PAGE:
Tag Archives: elections

Run for a spot on AHCJ’s board of directors

About Andrew Smiley

Andrew Smiley is the executive director of AHCJ and its Center for Excellence in Health Care Journalism, and an assistant professor at the Missouri School of Journalism. Smiley comes to AHCJ from a sports broadcasting background, including nearly a decade at the Golf Channel/NBC Sports and a decade at ESPN, where he won an Emmy.

Candidacy statements for AHCJ’s annual board elections will be accepted starting June 1.

Each year, members in AHCJ’s professional category elect members for the association board of directors. (Associate and allied members cannot run for election or cast ballots.)

Six of the 12 director positions come up for election each year for two-year terms, although incumbent board members are allowed to run for re-election.

Continue reading

Run for a spot on AHCJ’s board of directors

About Pia Christensen

Pia Christensen (@AHCJ_Pia) is the managing editor/online services for AHCJ. She manages the content and development of healthjournalism.org, coordinates AHCJ's social media efforts and edits and manages production of association guides, programs and newsletters.

Candidacy statements for AHCJ’s annual board elections are now being accepted.

Each year, members in AHCJ’s professional category elect members for the association board of directors. (Associate and allied members cannot run for election or cast ballots.)

Six of the 12 director positions come up for election each year for two-year terms. Although incumbent board members are allowed to run for re-election, two have decided not to run again this year.

Continue reading

Should a presidential candidate’s age matter?

About Liz Seegert

Liz Seegert (@lseegert), is AHCJ’s topic leader on aging. Her work has appeared in NextAvenue.com, Journal of Active Aging, Cancer Today, Kaiser Health News and other outlets. She is a senior fellow at the Center for Health Policy and Media Engagement at George Washington University and co-produces the HealthCetera podcast.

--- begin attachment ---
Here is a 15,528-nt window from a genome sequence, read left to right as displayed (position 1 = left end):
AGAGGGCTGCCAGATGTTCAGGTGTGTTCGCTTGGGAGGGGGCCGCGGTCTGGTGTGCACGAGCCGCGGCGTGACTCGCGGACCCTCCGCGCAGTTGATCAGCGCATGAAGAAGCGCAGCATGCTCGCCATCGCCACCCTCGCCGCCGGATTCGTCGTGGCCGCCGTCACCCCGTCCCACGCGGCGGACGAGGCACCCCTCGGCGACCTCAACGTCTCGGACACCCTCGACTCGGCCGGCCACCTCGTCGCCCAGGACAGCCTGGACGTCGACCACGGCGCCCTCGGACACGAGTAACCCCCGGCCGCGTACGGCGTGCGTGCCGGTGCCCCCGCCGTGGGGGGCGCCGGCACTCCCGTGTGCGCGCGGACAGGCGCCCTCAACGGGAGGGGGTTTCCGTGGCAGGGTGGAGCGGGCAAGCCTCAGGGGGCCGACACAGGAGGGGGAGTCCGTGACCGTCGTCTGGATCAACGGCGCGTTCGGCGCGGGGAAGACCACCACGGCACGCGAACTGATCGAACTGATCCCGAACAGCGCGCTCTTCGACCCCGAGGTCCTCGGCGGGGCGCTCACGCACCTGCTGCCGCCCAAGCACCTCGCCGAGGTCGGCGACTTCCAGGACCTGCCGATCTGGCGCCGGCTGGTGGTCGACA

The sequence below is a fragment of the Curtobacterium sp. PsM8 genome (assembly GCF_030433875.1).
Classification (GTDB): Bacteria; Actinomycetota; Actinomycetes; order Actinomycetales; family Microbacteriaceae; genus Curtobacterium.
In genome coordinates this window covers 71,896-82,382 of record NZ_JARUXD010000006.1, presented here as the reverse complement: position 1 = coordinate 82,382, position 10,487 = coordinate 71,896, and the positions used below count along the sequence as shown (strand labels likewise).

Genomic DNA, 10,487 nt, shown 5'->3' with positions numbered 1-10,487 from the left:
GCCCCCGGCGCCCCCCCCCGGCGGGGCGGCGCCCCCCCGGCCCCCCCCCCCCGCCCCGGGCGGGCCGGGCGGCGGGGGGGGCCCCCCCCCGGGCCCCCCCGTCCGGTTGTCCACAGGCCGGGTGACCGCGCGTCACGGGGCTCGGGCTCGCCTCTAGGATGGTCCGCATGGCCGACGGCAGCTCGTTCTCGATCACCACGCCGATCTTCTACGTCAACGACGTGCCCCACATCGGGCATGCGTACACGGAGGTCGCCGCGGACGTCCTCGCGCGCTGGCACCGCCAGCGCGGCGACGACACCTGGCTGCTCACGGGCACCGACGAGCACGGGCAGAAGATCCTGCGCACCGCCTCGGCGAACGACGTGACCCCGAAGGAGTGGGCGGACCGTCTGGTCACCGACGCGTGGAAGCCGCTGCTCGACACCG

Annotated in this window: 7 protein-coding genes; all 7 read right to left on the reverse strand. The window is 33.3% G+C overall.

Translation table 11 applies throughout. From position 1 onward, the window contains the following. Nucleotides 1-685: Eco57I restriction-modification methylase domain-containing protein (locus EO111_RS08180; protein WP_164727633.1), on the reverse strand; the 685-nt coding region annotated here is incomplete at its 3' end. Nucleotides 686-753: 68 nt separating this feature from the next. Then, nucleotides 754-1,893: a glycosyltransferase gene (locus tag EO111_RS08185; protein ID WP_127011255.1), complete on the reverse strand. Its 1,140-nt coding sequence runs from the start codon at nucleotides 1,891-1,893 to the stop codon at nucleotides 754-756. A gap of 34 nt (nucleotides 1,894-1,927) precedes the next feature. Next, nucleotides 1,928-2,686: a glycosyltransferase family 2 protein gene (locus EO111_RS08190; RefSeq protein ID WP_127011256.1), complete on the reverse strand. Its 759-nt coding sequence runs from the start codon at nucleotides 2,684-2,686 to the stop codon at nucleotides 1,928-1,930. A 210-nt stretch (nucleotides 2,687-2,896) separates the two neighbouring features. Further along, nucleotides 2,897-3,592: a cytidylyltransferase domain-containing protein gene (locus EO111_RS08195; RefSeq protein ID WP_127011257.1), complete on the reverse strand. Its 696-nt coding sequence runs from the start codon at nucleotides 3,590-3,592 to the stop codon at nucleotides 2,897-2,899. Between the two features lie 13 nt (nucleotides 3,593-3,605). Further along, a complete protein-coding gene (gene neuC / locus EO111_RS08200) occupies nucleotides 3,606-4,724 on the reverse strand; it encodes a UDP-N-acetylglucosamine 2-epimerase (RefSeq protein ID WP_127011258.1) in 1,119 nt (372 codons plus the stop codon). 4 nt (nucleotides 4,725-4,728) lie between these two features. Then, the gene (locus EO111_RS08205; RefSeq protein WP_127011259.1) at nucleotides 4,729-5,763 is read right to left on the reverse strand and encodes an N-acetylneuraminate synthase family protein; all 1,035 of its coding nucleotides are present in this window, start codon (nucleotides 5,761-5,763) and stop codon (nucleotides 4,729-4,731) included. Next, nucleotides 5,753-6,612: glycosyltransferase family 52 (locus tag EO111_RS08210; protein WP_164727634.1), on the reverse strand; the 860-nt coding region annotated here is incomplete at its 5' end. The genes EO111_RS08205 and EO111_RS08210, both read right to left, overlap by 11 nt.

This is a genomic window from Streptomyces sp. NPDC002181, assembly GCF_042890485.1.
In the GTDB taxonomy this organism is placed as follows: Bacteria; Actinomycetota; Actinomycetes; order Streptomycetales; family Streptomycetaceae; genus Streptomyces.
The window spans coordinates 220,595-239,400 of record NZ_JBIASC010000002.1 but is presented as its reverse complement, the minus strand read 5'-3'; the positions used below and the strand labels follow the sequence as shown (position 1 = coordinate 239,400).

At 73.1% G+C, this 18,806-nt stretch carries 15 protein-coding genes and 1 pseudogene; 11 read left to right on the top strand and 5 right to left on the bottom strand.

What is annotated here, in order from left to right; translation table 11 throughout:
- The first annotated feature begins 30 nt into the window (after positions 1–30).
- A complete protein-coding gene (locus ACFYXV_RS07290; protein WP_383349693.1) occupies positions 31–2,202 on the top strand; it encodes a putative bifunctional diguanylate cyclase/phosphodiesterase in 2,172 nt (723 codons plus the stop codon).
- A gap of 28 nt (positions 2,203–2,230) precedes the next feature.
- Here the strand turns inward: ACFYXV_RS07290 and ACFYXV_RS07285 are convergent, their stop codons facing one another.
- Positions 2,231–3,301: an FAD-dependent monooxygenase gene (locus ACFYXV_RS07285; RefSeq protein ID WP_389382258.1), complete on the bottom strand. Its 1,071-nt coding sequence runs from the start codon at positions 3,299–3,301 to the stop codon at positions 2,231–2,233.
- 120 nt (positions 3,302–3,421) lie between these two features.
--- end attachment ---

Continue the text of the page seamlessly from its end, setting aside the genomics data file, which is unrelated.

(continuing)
President Trump is the record holder for becoming the oldest president at age 70.

If you’ve been watching the Democratic debates (and even if you haven’t), you know several candidates running for president in 2020 are 70 or older.

While there is a minimum age requirement to hold office, there is no upper limit. Should there be, given how physically and mentally grueling the job of president is? (Just look at before and after photos.) Is 75, or 80, or 85 too old to be president?

Continue reading

AHCJ members return incumbents to board of directors

About Len Bruzzese

Len Bruzzese is the executive director of AHCJ and its Center for Excellence in Health Care Journalism. He also is an associate professor at the Missouri School of Journalism and served for nearly 20 years in daily journalism.

Six incumbents were returned to the Association of Health Care Journalism’s board of directors for a term starting July 1, 2019.

Incumbents beginning a new two-year term are Jeanne Erdmann, a Missouri-based freelancer; Felice Freyer, The Boston Globe; Gideon Gil, Stat; Marlene Harris-Taylor, WVIZ/PBS Ideastream; Maryn McKenna, an Atlanta-based freelancer; and Karl Stark, The Philadelphia Inquirer.

Continue reading 

Midterm elections changed prospects for Medicaid expansion

About Joanne Kenen

Contributing editor to Politico Magazine and former health care editor-at-large, Politico, Commonwealth Fund journalist in residence and assistant lecturer at Johns Hopkins Bloomberg School of Public Health.

The Commonwealth Fund’s Sara R. Collins, Ph.D., vice president for health care coverage and access, walked us through the prospects for Medicaid expansion and the ongoing controversy over work requirements in a recent webcast for AHCJ members. (The recorded webcast and her slides are here.)

Collins noted that the November midterm election changed the odds of expansion in at least six states – the three that approved ballot initiatives on expansion (Utah, Nebraska and Idaho) and three that elected pro-expansion Democratic governors to succeed Republicans (Kansas, Wisconsin and Maine.) Continue reading